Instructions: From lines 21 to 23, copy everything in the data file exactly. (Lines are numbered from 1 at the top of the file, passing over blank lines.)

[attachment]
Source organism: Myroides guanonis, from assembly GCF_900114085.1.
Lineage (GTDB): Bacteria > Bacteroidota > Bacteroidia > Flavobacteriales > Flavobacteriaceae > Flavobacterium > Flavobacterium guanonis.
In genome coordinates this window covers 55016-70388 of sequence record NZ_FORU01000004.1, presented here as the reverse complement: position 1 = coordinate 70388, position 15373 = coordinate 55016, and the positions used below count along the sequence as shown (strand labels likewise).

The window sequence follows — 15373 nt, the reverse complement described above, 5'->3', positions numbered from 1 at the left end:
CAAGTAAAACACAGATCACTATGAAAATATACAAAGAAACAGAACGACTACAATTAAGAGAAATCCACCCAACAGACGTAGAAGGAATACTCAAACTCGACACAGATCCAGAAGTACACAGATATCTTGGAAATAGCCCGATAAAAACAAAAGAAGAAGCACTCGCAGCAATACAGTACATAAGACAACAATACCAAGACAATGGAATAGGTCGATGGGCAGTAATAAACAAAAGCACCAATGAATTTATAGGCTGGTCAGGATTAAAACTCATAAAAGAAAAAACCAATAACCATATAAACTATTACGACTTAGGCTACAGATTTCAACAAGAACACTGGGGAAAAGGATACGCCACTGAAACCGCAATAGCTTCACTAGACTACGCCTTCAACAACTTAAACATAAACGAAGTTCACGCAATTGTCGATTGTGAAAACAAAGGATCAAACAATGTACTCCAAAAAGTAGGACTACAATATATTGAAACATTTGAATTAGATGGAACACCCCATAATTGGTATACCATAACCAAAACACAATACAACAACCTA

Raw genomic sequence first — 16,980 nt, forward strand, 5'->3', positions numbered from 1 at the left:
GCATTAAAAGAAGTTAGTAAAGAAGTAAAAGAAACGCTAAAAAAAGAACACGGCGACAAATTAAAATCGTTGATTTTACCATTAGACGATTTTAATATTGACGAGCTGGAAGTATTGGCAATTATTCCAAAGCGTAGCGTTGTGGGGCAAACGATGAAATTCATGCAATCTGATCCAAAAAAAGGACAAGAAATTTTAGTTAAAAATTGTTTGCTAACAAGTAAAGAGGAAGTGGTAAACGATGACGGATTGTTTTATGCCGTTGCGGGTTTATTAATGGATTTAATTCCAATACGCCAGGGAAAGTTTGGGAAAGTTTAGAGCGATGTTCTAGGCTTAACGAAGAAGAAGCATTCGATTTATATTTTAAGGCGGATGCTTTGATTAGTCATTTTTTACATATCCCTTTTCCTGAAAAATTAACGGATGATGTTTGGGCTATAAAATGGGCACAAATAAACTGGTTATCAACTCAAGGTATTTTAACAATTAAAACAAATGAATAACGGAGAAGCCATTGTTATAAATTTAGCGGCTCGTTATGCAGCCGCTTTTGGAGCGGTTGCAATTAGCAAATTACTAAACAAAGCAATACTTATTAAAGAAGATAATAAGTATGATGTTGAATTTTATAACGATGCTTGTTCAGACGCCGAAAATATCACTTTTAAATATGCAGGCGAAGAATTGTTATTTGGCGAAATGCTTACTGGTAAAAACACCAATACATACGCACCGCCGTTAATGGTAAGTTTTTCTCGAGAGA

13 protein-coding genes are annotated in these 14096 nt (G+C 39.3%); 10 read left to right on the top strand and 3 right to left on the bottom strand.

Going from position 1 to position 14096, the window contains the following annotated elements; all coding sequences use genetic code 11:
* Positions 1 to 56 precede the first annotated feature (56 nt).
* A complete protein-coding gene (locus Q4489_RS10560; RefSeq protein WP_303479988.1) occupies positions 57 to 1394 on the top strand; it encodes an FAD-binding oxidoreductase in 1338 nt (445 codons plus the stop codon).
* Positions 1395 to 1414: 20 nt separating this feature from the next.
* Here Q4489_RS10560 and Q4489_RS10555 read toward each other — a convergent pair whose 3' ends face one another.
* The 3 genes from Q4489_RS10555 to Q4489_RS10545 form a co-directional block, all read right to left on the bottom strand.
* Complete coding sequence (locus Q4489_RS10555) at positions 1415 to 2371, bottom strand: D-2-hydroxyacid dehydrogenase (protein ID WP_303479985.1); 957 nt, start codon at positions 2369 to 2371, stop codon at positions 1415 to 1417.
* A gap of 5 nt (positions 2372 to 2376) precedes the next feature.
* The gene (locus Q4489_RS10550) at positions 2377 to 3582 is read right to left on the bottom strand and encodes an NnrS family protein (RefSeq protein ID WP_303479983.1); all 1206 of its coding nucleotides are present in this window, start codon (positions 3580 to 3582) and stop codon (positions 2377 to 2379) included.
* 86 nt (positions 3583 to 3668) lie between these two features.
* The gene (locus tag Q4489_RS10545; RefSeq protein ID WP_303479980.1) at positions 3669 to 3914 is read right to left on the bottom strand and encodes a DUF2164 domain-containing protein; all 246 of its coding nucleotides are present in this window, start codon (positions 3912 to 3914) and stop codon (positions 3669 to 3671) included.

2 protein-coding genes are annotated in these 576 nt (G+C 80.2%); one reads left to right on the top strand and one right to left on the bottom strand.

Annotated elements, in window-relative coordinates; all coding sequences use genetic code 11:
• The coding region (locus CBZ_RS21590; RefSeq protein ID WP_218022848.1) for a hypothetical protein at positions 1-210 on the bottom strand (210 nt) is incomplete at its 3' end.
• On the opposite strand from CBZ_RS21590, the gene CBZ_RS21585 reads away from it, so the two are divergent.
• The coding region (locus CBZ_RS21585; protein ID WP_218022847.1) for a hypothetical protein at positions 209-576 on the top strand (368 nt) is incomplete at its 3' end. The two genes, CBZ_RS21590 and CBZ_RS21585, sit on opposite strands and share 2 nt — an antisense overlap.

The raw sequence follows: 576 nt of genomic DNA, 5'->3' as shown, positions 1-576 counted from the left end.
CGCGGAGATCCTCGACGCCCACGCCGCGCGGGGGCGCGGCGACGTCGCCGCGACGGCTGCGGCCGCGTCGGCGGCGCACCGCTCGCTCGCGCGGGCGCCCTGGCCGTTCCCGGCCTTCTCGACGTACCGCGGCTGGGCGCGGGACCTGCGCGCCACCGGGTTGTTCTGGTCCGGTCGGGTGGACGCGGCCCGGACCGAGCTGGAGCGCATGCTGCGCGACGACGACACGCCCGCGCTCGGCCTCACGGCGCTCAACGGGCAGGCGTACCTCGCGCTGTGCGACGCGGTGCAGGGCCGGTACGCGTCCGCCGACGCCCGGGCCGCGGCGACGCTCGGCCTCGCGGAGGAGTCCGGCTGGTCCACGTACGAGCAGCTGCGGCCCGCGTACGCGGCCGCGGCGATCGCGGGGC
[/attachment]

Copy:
Annotated elements, in window-relative coordinates; all coding sequences use genetic code 11:
• The coding region (locus CBZ_RS21590; RefSeq protein ID WP_218022848.1) for a hypothetical protein at positions 1-210 on the bottom strand (210 nt) is incomplete at its 3' end.
• On the opposite strand from CBZ_RS21590, the gene CBZ_RS21585 reads away from it, so the two are divergent.